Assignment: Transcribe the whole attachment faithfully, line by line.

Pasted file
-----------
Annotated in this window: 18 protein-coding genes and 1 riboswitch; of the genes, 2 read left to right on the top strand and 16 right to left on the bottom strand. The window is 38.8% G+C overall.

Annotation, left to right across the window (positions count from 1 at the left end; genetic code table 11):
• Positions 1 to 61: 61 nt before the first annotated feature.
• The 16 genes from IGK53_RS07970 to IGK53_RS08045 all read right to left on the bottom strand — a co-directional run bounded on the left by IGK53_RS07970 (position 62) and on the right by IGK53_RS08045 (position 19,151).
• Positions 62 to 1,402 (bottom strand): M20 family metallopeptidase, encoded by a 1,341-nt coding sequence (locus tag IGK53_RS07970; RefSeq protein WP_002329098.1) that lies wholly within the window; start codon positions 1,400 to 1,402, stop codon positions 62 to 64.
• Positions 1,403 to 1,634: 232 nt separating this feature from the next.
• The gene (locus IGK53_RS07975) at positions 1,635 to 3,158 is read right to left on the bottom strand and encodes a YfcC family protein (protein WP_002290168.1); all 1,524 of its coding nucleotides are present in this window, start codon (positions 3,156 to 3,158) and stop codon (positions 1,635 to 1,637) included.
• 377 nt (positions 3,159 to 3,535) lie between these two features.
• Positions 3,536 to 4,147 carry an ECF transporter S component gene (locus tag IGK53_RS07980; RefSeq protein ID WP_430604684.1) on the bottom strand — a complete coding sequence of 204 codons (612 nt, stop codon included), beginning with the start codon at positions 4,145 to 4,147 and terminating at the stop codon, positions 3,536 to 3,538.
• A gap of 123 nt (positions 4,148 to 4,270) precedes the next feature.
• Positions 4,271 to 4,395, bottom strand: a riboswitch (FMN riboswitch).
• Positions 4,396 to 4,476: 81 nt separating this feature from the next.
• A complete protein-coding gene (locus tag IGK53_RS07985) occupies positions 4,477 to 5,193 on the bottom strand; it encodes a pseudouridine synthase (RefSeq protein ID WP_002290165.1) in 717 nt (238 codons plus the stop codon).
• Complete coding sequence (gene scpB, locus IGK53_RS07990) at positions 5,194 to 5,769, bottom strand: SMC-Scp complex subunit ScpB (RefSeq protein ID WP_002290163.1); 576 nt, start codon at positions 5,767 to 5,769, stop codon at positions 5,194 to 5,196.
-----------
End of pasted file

Annotated in this window: 18 protein-coding genes and 1 riboswitch; of the genes, 2 read left to right on the top strand and 16 right to left on the bottom strand. The window is 38.8% G+C overall.

Annotation, left to right across the window (positions count from 1 at the left end; genetic code table 11):
• Positions 1 to 61: 61 nt before the first annotated feature.
• The 16 genes from IGK53_RS07970 to IGK53_RS08045 all read right to left on the bottom strand — a co-directional run bounded on the left by IGK53_RS07970 (position 62) and on the right by IGK53_RS08045 (position 19,151).
• Positions 62 to 1,402 (bottom strand): M20 family metallopeptidase, encoded by a 1,341-nt coding sequence (locus tag IGK53_RS07970; RefSeq protein WP_002329098.1) that lies wholly within the window; start codon positions 1,400 to 1,402, stop codon positions 62 to 64.
• Positions 1,403 to 1,634: 232 nt separating this feature from the next.
• The gene (locus IGK53_RS07975) at positions 1,635 to 3,158 is read right to left on the bottom strand and encodes a YfcC family protein (protein WP_002290168.1); all 1,524 of its coding nucleotides are present in this window, start codon (positions 3,156 to 3,158) and stop codon (positions 1,635 to 1,637) included.
• 377 nt (positions 3,159 to 3,535) lie between these two features.
• Positions 3,536 to 4,147 carry an ECF transporter S component gene (locus tag IGK53_RS07980; RefSeq protein ID WP_430604684.1) on the bottom strand — a complete coding sequence of 204 codons (612 nt, stop codon included), beginning with the start codon at positions 4,145 to 4,147 and terminating at the stop codon, positions 3,536 to 3,538.
• A gap of 123 nt (positions 4,148 to 4,270) precedes the next feature.
• Positions 4,271 to 4,395, bottom strand: a riboswitch (FMN riboswitch).
• Positions 4,396 to 4,476: 81 nt separating this feature from the next.
• A complete protein-coding gene (locus tag IGK53_RS07985) occupies positions 4,477 to 5,193 on the bottom strand; it encodes a pseudouridine synthase (RefSeq protein ID WP_002290165.1) in 717 nt (238 codons plus the stop codon).
• Complete coding sequence (gene scpB, locus IGK53_RS07990) at positions 5,194 to 5,769, bottom strand: SMC-Scp complex subunit ScpB (RefSeq protein ID WP_002290163.1); 576 nt, start codon at positions 5,767 to 5,769, stop codon at positions 5,194 to 5,196.